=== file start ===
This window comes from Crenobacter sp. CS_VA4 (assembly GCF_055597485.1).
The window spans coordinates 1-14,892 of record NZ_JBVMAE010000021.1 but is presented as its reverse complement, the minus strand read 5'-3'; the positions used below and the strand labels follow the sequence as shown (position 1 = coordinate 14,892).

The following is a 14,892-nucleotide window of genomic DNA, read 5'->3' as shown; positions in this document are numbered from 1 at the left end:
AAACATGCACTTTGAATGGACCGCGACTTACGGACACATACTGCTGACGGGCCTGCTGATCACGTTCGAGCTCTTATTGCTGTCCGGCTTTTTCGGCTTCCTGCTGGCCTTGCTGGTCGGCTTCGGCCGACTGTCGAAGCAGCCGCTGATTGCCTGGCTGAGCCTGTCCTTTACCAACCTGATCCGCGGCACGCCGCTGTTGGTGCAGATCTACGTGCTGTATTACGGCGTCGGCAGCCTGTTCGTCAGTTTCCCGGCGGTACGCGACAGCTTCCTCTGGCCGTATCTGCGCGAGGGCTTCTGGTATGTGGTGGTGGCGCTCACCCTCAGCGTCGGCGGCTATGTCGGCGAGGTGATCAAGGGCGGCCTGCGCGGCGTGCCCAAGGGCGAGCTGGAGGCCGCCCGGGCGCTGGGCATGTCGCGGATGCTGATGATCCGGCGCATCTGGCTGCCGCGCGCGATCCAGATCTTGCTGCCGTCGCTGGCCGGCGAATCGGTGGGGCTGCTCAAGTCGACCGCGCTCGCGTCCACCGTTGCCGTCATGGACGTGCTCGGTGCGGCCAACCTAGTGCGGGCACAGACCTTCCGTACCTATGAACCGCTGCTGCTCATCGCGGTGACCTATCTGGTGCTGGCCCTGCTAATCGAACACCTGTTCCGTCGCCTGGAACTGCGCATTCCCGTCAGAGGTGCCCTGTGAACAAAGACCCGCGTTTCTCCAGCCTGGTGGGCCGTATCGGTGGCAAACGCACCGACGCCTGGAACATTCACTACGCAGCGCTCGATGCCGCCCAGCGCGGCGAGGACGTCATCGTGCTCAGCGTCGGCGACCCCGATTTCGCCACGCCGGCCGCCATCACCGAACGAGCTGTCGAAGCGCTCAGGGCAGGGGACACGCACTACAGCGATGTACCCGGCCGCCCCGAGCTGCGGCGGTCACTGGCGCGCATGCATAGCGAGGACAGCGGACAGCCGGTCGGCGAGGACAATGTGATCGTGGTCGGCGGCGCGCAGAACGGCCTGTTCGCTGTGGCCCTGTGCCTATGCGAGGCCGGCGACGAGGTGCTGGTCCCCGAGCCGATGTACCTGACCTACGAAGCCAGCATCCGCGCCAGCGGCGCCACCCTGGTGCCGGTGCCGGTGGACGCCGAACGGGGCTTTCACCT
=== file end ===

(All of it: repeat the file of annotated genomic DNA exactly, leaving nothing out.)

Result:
This window comes from Crenobacter sp. CS_VA4 (assembly GCF_055597485.1).
The window spans coordinates 1-14,892 of record NZ_JBVMAE010000021.1 but is presented as its reverse complement, the minus strand read 5'-3'; the positions used below and the strand labels follow the sequence as shown (position 1 = coordinate 14,892).

The following is a 14,892-nucleotide window of genomic DNA, read 5'->3' as shown; positions in this document are numbered from 1 at the left end:
AAACATGCACTTTGAATGGACCGCGACTTACGGACACATACTGCTGACGGGCCTGCTGATCACGTTCGAGCTCTTATTGCTGTCCGGCTTTTTCGGCTTCCTGCTGGCCTTGCTGGTCGGCTTCGGCCGACTGTCGAAGCAGCCGCTGATTGCCTGGCTGAGCCTGTCCTTTACCAACCTGATCCGCGGCACGCCGCTGTTGGTGCAGATCTACGTGCTGTATTACGGCGTCGGCAGCCTGTTCGTCAGTTTCCCGGCGGTACGCGACAGCTTCCTCTGGCCGTATCTGCGCGAGGGCTTCTGGTATGTGGTGGTGGCGCTCACCCTCAGCGTCGGCGGCTATGTCGGCGAGGTGATCAAGGGCGGCCTGCGCGGCGTGCCCAAGGGCGAGCTGGAGGCCGCCCGGGCGCTGGGCATGTCGCGGATGCTGATGATCCGGCGCATCTGGCTGCCGCGCGCGATCCAGATCTTGCTGCCGTCGCTGGCCGGCGAATCGGTGGGGCTGCTCAAGTCGACCGCGCTCGCGTCCACCGTTGCCGTCATGGACGTGCTCGGTGCGGCCAACCTAGTGCGGGCACAGACCTTCCGTACCTATGAACCGCTGCTGCTCATCGCGGTGACCTATCTGGTGCTGGCCCTGCTAATCGAACACCTGTTCCGTCGCCTGGAACTGCGCATTCCCGTCAGAGGTGCCCTGTGAACAAAGACCCGCGTTTCTCCAGCCTGGTGGGCCGTATCGGTGGCAAACGCACCGACGCCTGGAACATTCACTACGCAGCGCTCGATGCCGCCCAGCGCGGCGAGGACGTCATCGTGCTCAGCGTCGGCGACCCCGATTTCGCCACGCCGGCCGCCATCACCGAACGAGCTGTCGAAGCGCTCAGGGCAGGGGACACGCACTACAGCGATGTACCCGGCCGCCCCGAGCTGCGGCGGTCACTGGCGCGCATGCATAGCGAGGACAGCGGACAGCCGGTCGGCGAGGACAATGTGATCGTGGTCGGCGGCGCGCAGAACGGCCTGTTCGCTGTGGCCCTGTGCCTATGCGAGGCCGGCGACGAGGTGCTGGTCCCCGAGCCGATGTACCTGACCTACGAAGCCAGCATCCGCGCCAGCGGCGCCACCCTGGTGCCGGTGCCGGTGGACGCCGAACGGGGCTTTCACCT